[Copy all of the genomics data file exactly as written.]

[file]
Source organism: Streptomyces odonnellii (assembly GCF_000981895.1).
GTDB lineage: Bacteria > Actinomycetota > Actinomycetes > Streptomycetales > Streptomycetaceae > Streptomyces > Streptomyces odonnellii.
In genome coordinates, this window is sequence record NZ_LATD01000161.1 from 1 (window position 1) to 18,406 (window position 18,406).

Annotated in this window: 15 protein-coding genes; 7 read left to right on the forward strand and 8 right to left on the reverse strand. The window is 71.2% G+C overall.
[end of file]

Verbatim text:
Source organism: Streptomyces odonnellii (assembly GCF_000981895.1).
GTDB lineage: Bacteria > Actinomycetota > Actinomycetes > Streptomycetales > Streptomycetaceae > Streptomyces > Streptomyces odonnellii.
In genome coordinates, this window is sequence record NZ_LATD01000161.1 from 1 (window position 1) to 18,406 (window position 18,406).

Annotated in this window: 15 protein-coding genes; 7 read left to right on the forward strand and 8 right to left on the reverse strand. The window is 71.2% G+C overall.